New research on individuals withschizotypal personalities – people characterized by odd behavior andlanguage but who are not psychotic or schizophrenic – offers the firstneurological evidence that they are more creative than either normal orfully schizophrenic individuals, and rely more heavily on the rightsides of their brains than the general population to access theircreativity.
The work by Vanderbilt psychologists Brad Folley andSohee Park was published online last week by the journal SchizophreniaResearch.
Psychologists believe that a number of famous creativeluminaries, including Vincent Van Gogh, Albert Einstein, EmilyDickinson and Isaac Newton, had schizotypal personalities.
"Theidea that schizotypes have enhanced creativity has been out there for along time but no one has investigated the behavioral manifestations andtheir neural correlates experimentally," Folley says. "Our paper isunique because we investigated the creative process experimentally andwe also looked at the blood flow in the brain while research subjectswere undergoing creative tasks."
Folley and Park conducted twoexperiments to compare the creative thinking processes of schizotypes,schizophrenics and normal control subjects. In the first experiment,the researchers showed research subjects a variety of household objectsand asked them to make up new functions for them. The results showedthat the schizotypes were better able to creatively suggest new usesfor the objects, while the schizophrenics and average subjectsperformed similarly to one another.
"Thought processes forindividuals with schizophrenia are often very disorganized, almost tothe point where they can’t really be creative because they cannot getall of their thoughts coherent enough to do that," Folley observes."Schizotypes, on the other hand, are free from the severe, debilitatingsymptoms surrounding schizophrenia and also have an enhanced creativeability."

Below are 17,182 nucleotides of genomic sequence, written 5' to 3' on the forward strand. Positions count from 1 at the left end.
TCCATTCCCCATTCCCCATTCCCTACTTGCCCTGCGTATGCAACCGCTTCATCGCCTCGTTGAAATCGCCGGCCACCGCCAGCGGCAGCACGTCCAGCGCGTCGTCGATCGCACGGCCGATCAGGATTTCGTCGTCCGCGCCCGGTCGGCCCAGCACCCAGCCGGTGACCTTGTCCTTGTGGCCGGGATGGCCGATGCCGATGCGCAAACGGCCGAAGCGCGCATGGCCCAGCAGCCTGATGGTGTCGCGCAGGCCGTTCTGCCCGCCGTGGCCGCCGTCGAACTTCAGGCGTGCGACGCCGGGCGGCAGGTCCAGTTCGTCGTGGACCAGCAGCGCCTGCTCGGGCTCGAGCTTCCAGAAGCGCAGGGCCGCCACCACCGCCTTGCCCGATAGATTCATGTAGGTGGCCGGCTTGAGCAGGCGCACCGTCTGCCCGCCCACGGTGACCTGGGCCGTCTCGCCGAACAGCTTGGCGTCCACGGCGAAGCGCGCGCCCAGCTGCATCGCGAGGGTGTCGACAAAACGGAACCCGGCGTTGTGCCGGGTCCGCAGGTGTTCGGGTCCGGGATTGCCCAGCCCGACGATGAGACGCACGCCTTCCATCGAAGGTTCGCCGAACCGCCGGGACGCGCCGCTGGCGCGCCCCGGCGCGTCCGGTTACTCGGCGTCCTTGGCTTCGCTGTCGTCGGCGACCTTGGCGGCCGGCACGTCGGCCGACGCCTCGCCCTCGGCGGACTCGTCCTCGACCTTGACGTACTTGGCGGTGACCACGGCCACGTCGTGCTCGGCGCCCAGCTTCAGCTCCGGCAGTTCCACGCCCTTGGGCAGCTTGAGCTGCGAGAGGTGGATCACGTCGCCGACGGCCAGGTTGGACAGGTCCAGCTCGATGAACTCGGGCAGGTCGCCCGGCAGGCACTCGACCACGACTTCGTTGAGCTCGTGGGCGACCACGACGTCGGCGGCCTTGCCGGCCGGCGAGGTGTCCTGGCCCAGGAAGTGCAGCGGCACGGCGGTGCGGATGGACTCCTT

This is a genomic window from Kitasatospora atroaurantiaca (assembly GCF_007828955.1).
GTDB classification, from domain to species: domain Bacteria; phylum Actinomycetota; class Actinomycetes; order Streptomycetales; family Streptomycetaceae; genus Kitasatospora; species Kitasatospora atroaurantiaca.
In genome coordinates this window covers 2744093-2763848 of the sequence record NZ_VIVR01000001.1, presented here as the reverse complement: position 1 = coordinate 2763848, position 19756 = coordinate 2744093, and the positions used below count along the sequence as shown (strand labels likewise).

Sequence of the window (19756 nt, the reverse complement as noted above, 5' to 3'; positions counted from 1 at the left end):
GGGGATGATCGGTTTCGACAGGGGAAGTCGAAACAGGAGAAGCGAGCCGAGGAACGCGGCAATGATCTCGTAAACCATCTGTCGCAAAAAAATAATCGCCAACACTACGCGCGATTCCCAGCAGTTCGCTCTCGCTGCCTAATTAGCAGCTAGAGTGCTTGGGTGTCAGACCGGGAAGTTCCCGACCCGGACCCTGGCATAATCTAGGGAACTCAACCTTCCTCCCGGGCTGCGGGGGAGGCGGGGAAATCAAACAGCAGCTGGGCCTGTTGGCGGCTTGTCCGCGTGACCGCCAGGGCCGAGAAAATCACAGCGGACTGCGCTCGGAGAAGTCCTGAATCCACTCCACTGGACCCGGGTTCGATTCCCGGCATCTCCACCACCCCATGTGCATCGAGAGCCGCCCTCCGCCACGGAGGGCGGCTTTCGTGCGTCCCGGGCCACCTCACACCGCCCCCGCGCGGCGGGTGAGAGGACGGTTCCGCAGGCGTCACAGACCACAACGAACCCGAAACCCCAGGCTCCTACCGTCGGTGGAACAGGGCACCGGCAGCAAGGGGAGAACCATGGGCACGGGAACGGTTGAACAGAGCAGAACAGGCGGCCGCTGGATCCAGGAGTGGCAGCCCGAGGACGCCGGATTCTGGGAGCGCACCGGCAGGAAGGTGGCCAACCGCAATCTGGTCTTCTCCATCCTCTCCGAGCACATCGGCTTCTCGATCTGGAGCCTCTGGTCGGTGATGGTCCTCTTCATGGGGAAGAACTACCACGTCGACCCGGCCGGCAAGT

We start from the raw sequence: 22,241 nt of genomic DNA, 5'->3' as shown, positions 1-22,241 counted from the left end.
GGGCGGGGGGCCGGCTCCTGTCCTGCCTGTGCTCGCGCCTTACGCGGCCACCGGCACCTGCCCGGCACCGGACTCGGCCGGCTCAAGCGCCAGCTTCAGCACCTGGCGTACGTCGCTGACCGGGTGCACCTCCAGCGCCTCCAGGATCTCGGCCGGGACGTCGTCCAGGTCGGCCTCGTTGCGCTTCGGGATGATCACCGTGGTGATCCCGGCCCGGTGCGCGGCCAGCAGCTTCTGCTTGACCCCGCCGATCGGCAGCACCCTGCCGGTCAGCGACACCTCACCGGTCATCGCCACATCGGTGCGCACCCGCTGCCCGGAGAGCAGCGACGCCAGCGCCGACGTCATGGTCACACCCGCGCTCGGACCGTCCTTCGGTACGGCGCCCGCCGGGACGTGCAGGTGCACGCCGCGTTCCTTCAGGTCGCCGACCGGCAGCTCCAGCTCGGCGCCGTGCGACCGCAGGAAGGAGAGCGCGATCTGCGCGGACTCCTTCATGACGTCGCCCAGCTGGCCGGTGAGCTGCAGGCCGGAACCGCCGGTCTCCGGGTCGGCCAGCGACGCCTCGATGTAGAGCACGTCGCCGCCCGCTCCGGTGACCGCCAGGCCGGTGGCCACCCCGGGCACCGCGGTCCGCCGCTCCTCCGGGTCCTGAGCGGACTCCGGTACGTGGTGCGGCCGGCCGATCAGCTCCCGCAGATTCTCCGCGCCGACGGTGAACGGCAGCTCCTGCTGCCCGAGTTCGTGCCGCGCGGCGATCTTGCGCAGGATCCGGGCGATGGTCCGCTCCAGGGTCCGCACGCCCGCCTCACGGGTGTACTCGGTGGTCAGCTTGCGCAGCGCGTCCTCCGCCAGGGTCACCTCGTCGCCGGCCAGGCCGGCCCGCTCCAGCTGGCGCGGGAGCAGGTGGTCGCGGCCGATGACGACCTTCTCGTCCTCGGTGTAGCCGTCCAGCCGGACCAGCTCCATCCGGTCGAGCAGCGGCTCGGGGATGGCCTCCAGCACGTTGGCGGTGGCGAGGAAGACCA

In the second experiment, the three groups again wereasked to identify new uses for everyday objects as well as to perform abasic control task while the activity in their prefrontal lobes wasmonitored using a brain scanning techniques called near-infraredoptical spectroscopy. The brain scans showed that all groups used bothbrain hemispheres for creative tasks, but that the activation of theright hemispheres of the schizotypes was dramatically greater than thatof the schizophrenic and average subjects, suggesting a positivebenefit of schizotypy.
"In the scientific community, the popularidea that creativity exists in the right side of the brain is thoughtto be ridiculous, because you need both hemispheres of your brain tomake novel associations and to perform other creative tasks," Folleysays. "We found that all three groups, schizotypes, schizophrenics andnormal controls, did use both hemispheres when performing creativetasks. But the brain scans of the schizotypes showed a hugely increasedactivation of the right hemisphere compared to the schizophrenics andthe normal controls."
The researchers believe that the resultsoffer support for the idea that schizotypes and other psychoses-pronepopulations draw on the left and right sides of their brainsdifferently than the average population, and that this bilateral use ofthe brain for a variety of tasks may be related to their enhancedcreativity.
In support of this theory, Folley points to researchby Swiss neuroscientist Peter Brugger who found that everydayassociations, such as recognizing the car key on your keychain, andverbal abilities are controlled by the left hemisphere while novelassociations, such as finding a new use for a object or navigating anew place, are controlled by the right hemisphere.
Bruggerhypothesized that schizotypes should make novel associations fasterbecause they are better at accessing both hemispheres – a predictionthat was verified in a subsequent study. His theory can also explainresearch which shows that a disproportional number of schizotypes andschizophrenics are neither right nor left hand dominant, but insteaduse both hands for a variety of tasks, suggesting that they recruitboth sides of their brains for a variety of tasks more so than theaverage person.
"The lack of specialization for certain tasks inbrain hemispheres could be seen as a liability, but the increasedcommunication between the hemispheres actually could provide addedcreativity," Folley says.
Folley, who is in the process ofcompleting his dissertation at Vanderbilt, is currently pursuing aclinical internship and research at the University of California LosAngeles. Park is an associate professor of psychology and aninvestigator in the Vanderbilt Kennedy Center for Research on HumanDevelopment.
The work was supported by grants from the NationalInstitute of Mental Health and the National Institute of Child Healthand Human Development.
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